LESSONS. This column will meander through the highways and byways of the collapsed Costcutter/Nisa-Today’s merger, so thoroughly debated in the public prints.
For those who have overdosed on the episodes, Vigilante will be of little interest this month, so turn the page.
But hold. Are there not lessons in life which every wholesaler, mutual or corporate, will want to take from the proposal – which was based on very sound Northern common sense – and its outcome?
The relationship between wholesalers and their independent retailer customers was at the heart of the matter. Competing wholesalers who were not involved should ask themselves – are they communicating adequately with their retailers?
OBJECTIVE. Who could deny that by putting together two successful wholesaling and retailing companies, both based on independent principles, that the eventual sum would be larger than the parts?
Who could deny that mergers, acquisitions, takeovers and the rest have given the giant multiples the hold that they have – and will maintain – on the market?
Who will deny, in the quiet of the night and at the call of elementary economics, that there are still too many wholesaler buying points in the market?
Why were the rebel forces so aggressive in their opposition to the merger when common sense embraced its commercial virtues?
TANGLE. The leaking of the proposal to all and sundry – but mostly to The Daily Telegraph, the bible of respectable Middle England – was the undoing of the mergerficionados.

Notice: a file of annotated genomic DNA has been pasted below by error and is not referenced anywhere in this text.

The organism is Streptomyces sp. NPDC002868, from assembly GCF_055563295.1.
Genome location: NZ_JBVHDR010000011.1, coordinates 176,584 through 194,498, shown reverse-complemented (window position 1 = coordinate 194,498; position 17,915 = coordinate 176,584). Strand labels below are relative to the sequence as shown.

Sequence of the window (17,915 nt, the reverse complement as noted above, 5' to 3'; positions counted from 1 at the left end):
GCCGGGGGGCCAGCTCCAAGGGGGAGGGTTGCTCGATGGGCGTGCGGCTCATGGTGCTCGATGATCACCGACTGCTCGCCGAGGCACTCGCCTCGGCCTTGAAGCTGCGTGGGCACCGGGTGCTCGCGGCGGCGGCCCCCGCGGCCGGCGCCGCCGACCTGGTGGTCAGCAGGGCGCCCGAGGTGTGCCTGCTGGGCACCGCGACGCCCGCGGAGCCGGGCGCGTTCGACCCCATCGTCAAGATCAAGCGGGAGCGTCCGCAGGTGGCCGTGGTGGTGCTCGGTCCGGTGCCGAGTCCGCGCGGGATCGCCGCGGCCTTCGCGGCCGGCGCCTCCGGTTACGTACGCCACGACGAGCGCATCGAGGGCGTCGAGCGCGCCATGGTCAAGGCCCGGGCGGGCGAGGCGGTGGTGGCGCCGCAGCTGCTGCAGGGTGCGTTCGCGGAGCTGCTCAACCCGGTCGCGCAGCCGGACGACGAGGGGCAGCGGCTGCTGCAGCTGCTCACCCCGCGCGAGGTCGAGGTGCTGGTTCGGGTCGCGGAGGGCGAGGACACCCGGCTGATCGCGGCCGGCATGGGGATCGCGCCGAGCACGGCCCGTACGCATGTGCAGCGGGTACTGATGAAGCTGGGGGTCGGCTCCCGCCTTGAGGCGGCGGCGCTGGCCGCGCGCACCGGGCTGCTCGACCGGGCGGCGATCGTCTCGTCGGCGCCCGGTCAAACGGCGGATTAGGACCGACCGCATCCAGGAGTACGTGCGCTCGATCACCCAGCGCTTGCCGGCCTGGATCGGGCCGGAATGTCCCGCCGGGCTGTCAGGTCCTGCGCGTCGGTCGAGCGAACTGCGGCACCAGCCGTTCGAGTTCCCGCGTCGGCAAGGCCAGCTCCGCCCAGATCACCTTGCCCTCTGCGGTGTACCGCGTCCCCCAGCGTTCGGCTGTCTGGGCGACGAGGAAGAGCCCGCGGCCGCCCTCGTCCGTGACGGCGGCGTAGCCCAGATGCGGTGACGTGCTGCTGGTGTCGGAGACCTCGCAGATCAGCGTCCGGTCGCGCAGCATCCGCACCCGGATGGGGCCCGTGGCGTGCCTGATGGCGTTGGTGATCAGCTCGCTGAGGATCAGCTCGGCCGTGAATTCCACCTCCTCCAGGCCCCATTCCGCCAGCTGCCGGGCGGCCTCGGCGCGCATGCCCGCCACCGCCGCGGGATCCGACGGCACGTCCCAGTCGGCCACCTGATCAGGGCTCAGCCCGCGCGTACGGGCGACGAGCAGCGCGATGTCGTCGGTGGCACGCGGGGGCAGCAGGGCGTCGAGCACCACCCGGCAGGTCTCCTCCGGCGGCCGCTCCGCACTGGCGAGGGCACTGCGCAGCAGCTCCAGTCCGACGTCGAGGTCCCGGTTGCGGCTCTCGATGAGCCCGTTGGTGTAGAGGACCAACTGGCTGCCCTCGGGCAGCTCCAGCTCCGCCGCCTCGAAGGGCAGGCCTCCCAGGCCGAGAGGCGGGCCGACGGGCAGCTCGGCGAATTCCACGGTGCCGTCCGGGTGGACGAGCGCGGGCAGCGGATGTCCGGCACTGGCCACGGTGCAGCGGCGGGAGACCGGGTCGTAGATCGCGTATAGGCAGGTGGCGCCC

Could the leak have been avoided? Could it have been anticipated and its impact blunted? After all, there were some sophisticates involved in the process, bankers and lawyers who knew the score.
How was the Telegraph persuaded to support the rebel cause? The City editor went on to print his negative personal view of the merger, which must have sown unwelcome seeds in claret-accompanied lunch conversations at the Savoy.
OPPORTUNITY. When other wholesalers began to take an interest and suggest that they might be interested in making a bid, should we have seen a proper auction – if the assets have a value let the market say what it is?
What did the bankers think of other bid overtures? What did the rebels think of them? Did we ever find out? Or was the rebel opposition based on a straight bat strategy – occupy the crease until darkness falls?
Was there an opportunity for a wider debate on the undoubted strength of the argument for a merger – you’ll go a long way to find two companies with such immaculate heritage and sound foundations built up over the years.
TECHNOLOGY. The answer to the last question is undoubtedly IT. The IT factor enabled retailers to talk “on the web”. And thereby hangs most of the tale.
The Captain will ignore the conversations in various bars, which focused on comparing the communication skills of the participants in the argument.
But what cannot be ignored is the way in which the rebels, taking advantage of democratic company structures, were able to score runs quickly. The email became the no-mail.
Merger proposals will not wither on the vine. But the advantages to the retailer must be spelled out with great clarity.